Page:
Data PrivacyData Privacy in the Era of Social Media

February 2, 20220


With the advent of the Internet, the cyberspace has witnessed the introduction of several technology-based platforms. One such platform is social media, which is an interactive hub wherein people can connect to each other virtually. With billions of users connected online, social media sites are a powerful and informal way to communicate with the world.

Even though the social media users make their personal information available to the public, there is still an expectation of privacy. The users often feel that they can control the personal information they make public by deciding who has access to it and how it will be used. However, the internet is a safe place only for those people who are aware of the risk and the security and can take steps to protect themselves.

It is often noted that when we search for anything on the internet, and later when we access any social media platform, the said social media platform starts recommending advertisements for similar goods and services. Hence, the question which needs to be addressed is that is our data and our personal activity over the Internet truly secure?

In this article, we will attempt to enlighten with the current position as to the data privacy laws in India, how consent, even though superficially present in the contracts with such platforms, is not present in its truest sense and why there is a need for a concrete data protection law.


Social media platforms are a means of communication between the Data Owner or the Data Producer and the viewers or the end users, for online communications that use Online Social Networks (OSN) to form virtual communities. An OSN is a web-based platform that allows users to develop social networks or relationships with others with similar opinions, interests, hobbies, or real-life connections.

OSN service providers collect a lot of data about their customers to deliver personalized services, which might also be used for commercial purposes. Due to such commercial or business purpose, the data of the users may be shared with third parties, or across the borders.

The aforesaid transfer or sharing of data might result in data breaches wherein hackers can use the personal information to gain access to, and infringe on an individual’s privacy. A huge bulk of sensitive information about individuals is now available online, owing to the rise of social media and the rising popularity of online communication via OSNs. The availability of sensitive data that is publicly accessible can result in the exposure of user privacy.

Personal data can be traced back to an individual or organization and aids in determining ones identity. Everything from a person’s purchasing habits to his or her medical records falls within the purview of personal data. No corporate entity or online platform can freely distribute this information without the Data Subject’s explicit authorization and consent.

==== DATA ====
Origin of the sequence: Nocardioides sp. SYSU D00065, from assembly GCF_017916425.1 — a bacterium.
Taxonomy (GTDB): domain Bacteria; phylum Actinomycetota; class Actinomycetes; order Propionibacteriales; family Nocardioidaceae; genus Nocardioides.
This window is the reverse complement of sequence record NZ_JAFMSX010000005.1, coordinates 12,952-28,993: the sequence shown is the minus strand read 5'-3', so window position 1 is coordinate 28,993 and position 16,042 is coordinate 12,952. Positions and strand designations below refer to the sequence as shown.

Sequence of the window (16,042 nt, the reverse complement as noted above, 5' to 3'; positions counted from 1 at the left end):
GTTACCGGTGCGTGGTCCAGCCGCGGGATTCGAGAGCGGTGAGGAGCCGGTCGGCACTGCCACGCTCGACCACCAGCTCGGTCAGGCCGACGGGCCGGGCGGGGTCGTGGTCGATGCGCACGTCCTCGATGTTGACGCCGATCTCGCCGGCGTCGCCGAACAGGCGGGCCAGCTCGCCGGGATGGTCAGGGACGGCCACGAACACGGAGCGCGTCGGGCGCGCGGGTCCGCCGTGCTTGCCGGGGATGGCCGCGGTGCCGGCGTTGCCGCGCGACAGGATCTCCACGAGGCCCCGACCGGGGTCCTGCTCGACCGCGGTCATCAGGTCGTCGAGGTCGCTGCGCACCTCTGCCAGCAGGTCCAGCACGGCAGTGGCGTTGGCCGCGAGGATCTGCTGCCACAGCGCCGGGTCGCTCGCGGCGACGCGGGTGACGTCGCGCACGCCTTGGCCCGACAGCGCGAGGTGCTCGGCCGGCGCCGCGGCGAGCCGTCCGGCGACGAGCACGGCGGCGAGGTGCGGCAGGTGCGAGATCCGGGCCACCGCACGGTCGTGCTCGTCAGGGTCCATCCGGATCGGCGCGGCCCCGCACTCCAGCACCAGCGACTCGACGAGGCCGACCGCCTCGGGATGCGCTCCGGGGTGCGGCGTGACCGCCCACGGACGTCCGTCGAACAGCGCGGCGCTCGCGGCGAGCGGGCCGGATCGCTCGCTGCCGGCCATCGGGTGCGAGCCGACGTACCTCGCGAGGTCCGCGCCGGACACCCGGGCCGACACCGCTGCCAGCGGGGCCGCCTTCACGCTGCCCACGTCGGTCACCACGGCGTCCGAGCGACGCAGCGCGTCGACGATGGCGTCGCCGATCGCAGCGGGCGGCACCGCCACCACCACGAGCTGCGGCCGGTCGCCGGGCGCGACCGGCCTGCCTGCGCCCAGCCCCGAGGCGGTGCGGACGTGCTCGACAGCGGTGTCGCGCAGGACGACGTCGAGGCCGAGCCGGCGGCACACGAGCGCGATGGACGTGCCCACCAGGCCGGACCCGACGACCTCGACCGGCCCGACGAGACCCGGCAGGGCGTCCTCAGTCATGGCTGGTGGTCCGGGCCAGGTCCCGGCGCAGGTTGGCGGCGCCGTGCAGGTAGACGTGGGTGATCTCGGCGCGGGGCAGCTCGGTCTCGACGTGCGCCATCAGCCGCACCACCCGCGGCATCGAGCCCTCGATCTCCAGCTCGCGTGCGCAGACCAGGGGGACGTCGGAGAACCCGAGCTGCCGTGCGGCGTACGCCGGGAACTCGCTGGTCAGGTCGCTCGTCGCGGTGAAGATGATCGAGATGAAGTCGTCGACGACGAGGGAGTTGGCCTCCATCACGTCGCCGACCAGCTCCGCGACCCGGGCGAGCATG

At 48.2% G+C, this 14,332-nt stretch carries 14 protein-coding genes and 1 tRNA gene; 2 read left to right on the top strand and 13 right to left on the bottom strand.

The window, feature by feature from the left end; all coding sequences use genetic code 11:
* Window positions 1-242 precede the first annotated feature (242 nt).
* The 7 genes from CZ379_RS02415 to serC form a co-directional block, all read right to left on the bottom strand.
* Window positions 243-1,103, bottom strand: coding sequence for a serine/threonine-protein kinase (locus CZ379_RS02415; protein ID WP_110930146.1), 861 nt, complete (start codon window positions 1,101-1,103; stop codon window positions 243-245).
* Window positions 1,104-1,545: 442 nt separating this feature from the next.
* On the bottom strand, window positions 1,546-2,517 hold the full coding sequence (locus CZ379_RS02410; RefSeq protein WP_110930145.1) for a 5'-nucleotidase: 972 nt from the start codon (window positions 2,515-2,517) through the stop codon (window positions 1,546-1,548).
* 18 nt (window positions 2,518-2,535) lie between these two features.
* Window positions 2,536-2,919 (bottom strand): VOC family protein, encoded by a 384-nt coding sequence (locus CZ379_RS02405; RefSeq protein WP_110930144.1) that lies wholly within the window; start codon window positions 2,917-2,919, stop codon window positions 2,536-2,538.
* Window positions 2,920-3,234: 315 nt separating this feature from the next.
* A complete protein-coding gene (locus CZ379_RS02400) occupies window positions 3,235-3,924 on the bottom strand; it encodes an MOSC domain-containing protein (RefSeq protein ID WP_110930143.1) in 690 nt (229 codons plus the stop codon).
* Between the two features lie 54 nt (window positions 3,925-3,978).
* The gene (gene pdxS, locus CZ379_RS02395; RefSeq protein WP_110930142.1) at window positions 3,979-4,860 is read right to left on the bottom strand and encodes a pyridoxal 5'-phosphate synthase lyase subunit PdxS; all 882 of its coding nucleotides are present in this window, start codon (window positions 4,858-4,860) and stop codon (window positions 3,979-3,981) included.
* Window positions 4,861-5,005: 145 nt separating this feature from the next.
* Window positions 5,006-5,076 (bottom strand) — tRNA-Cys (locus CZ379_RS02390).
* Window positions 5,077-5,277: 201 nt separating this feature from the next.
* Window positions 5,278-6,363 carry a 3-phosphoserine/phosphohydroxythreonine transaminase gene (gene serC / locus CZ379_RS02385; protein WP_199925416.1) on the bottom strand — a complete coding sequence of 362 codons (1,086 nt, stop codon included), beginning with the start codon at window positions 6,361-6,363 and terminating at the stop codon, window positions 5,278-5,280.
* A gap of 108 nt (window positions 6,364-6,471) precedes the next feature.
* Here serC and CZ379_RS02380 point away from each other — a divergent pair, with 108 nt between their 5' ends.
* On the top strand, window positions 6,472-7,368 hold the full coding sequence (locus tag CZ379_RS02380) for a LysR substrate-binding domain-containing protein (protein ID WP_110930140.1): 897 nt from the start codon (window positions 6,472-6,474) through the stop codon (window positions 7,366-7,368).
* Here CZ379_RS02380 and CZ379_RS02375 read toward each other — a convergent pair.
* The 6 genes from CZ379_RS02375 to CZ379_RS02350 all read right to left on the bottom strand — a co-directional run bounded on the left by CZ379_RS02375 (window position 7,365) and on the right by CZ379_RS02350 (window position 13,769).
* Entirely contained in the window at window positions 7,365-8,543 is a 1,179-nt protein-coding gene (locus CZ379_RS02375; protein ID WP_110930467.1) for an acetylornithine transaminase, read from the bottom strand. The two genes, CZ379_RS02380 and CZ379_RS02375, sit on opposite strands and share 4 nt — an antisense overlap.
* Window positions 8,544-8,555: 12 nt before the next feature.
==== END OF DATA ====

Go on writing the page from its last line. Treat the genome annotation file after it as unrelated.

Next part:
The social media platforms need to obtain explicit consent and authorization from all the users about processing the personal data of the users. In order to obtain such consent, the websites usually incorporate the required terms and conditions within the Privacy Policy or General Terms and Conditions of the website.

It is often noticed that the users agree to the Terms and Conditions of the website without even reading it properly and thereby end up giving consent for data sharing or data processing. Such consent is typically a result of lack of attention and lack of awareness from the user’s end.

The social media applications or platforms tend to employ Standard Contracts wherein the other party or the user in this case, does not have the option to negotiate or alter the terms of the contract. Therefore, as a result, the users compulsorily need to accept the Terms and Conditions or Privacy Policy in order to use the particular social media application or website.

Several social media giants such as WhatsApp, Instagram, Facebook, Telegram, etc. have such Terms and Conditions which mandatorily need to be accepted and acknowledged by the users.

However, on the broader aspect, the aforementioned Terms and Conditions or Privacy Policies end up violating the fundamental Right to Privacy of the users and puts the user information at risk for breach or exploitation. Due to the lack of Data Privacy Legislation in the country, the social media platforms stand largely unregulated from the aspect of data privacy and consumer data protection.

All the websites use ‘cookies’ to track the personal information of the users, which is thereafter used to display advertisements to the target audience. Cookies remember and store the personal information of the user, after taking consent from the user, and thereafter track the user activities as and when the user visits the particular website. Use of such intricate technological advancements shall be regulated once the Personal Data Protection Bill, 2019 (PDP Bill) is enacted.